Whilst ‘the loneliest village in London’ is a title that could quite easily be used to describe a handful of places within the capital, it could be no more accurately applied to the likes of Neasden. For a place with no high-street, little-to-no amenities and an endless collection of both shuttered shops and abandoned businesses, Neasden, sandwiched between an array of either hyper-modernised, newly regenerated, or equally forsaken North Western suburbs, is for the most part a place somewhere between utterly forgotten and politely unchartered— a blip on a map, used no more than as a pointer of having strayed too far from one’s intended course.
Having grown up in Neasden, and finding myself back there years later by way of circumstance, I like to think of my time here as an exile— being stuck in a place far removed the rest of the city, with its machines of gentrification, disposable income-friendly high streets, and blinding visions of the future, both metaphorically, and in many ways, literally. Despite being on the Jubilee Line (and Metropolitan Line to the north at Wembley Park) it seems as though escaping the place has somehow been made especially hard by deities with questionable senses of humour. No worthy journey is less than an hour away it seems, with a small fortune to be paid for the privilege of escape, no matter how temporary.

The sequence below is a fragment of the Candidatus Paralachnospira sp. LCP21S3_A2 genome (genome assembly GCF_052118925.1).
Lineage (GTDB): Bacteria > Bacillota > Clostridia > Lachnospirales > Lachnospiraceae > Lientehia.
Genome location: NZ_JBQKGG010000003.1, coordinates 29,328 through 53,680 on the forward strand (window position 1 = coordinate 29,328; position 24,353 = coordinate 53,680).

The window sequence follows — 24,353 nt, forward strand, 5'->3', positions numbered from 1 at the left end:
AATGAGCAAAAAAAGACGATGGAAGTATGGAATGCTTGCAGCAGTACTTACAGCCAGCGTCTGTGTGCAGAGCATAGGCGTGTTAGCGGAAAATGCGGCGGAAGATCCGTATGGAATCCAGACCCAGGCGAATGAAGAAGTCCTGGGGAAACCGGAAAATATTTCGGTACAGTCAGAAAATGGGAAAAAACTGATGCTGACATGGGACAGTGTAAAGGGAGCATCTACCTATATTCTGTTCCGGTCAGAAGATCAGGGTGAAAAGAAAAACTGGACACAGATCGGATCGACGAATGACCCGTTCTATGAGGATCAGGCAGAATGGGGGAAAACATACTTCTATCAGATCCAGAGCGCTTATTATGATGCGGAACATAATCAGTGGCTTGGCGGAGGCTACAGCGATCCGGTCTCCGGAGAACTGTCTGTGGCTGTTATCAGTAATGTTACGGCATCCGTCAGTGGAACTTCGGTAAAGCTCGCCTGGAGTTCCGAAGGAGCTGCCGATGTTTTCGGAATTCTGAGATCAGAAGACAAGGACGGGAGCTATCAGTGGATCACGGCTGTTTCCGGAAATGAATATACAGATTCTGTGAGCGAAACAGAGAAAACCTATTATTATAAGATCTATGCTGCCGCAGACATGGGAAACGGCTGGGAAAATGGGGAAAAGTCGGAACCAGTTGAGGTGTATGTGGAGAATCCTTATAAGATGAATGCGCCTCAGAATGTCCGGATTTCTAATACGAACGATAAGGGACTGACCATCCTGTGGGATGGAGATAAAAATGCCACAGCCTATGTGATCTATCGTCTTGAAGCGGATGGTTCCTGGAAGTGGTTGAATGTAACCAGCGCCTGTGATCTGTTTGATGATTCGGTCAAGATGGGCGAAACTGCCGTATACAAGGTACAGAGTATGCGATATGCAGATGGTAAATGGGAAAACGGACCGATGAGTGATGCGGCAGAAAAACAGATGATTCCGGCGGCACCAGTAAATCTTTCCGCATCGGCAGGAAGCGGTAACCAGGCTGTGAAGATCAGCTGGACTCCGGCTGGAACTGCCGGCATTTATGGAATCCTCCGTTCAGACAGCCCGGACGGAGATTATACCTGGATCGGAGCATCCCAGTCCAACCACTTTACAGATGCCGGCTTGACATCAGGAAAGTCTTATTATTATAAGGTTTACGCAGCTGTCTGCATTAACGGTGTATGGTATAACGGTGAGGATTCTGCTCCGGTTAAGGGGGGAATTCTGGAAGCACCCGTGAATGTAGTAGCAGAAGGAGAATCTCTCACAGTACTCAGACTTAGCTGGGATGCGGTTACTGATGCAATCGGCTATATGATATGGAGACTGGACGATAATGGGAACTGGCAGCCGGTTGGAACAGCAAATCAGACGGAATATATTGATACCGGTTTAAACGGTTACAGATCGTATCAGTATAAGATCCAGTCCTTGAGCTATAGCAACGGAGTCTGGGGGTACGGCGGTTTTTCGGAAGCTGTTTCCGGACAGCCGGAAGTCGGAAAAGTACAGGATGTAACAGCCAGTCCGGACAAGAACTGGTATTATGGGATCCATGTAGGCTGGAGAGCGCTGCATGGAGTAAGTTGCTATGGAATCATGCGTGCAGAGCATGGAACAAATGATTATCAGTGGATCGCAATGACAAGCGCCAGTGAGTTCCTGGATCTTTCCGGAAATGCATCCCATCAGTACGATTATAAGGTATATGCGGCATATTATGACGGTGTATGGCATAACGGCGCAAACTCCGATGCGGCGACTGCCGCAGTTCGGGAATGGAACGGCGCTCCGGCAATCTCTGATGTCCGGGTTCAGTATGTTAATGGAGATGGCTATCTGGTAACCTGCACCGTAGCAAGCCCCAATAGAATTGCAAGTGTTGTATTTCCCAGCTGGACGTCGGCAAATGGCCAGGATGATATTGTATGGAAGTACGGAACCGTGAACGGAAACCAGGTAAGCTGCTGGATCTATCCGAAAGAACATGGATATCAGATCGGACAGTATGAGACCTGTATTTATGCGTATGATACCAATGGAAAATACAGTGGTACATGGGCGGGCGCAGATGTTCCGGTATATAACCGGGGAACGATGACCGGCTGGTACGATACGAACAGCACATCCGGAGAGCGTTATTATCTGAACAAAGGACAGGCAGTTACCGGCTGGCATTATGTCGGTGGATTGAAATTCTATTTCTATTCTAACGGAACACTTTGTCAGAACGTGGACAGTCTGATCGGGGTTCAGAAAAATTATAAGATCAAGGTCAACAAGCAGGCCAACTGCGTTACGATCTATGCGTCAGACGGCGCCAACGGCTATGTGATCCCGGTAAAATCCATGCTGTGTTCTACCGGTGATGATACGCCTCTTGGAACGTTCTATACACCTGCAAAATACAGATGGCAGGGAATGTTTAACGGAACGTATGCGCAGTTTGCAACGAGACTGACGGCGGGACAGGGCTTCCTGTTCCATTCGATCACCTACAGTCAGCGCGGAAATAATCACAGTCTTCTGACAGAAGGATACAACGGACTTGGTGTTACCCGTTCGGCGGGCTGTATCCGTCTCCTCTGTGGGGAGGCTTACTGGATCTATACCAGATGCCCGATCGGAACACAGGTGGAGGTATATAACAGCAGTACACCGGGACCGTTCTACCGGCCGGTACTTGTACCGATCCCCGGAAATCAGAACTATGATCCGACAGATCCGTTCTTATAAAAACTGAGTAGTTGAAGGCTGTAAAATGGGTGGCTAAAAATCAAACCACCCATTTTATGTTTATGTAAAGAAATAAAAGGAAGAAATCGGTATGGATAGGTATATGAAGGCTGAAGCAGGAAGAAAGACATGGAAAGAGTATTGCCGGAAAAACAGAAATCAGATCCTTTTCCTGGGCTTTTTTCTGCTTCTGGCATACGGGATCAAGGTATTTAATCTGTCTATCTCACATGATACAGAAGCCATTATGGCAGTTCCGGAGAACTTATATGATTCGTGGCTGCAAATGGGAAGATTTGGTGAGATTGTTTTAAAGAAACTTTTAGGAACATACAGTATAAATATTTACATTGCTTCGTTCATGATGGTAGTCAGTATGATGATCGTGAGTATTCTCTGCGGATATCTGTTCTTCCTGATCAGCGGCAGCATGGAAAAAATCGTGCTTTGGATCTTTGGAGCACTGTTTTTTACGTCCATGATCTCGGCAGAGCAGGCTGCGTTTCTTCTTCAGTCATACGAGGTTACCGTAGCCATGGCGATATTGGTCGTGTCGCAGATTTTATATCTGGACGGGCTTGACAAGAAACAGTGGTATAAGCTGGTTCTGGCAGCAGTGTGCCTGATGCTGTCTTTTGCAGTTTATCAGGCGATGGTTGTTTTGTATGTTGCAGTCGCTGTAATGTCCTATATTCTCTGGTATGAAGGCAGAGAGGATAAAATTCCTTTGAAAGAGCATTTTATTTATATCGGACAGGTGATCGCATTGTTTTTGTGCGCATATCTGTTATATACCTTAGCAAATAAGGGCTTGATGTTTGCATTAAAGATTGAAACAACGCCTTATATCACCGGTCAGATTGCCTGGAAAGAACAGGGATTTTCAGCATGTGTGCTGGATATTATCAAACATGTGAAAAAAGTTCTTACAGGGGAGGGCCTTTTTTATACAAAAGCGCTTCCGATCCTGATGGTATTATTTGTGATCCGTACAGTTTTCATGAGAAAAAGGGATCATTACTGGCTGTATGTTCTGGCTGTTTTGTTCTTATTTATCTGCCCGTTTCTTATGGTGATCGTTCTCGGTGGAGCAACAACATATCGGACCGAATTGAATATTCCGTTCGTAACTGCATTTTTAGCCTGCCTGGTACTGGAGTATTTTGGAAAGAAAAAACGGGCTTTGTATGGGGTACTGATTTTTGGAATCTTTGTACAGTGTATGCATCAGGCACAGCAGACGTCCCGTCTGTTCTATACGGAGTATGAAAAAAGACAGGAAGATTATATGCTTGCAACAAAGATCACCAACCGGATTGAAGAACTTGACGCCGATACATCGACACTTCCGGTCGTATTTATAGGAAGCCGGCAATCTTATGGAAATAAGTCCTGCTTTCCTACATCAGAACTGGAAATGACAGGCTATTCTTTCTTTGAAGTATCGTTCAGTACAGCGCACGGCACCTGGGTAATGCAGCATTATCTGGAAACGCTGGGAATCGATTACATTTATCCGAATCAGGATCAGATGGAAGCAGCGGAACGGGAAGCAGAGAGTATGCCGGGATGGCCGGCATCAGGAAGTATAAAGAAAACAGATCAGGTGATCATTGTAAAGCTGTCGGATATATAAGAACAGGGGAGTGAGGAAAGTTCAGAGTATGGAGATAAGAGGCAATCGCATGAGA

If nothing else however, Neasden is a place of consistencies— litter and fly-tipping is forever rife, cheap (in both senses of the word) fast food remains unavoidably omnipresent, and yet surprisingly, snippets of real and genuine nature in the form of wild plants, bats, birds and even muntjac, make themselves present. Within this series, I attempted to sum up Neasden in three images, channelling both the frustrations and familiarities of a place that I have called home for the majority of my life, attempting to beautify the mundane, and to take note of the glimmers of value, which indeed can be found within the place historically referred to as the ‘nose-shaped hill’.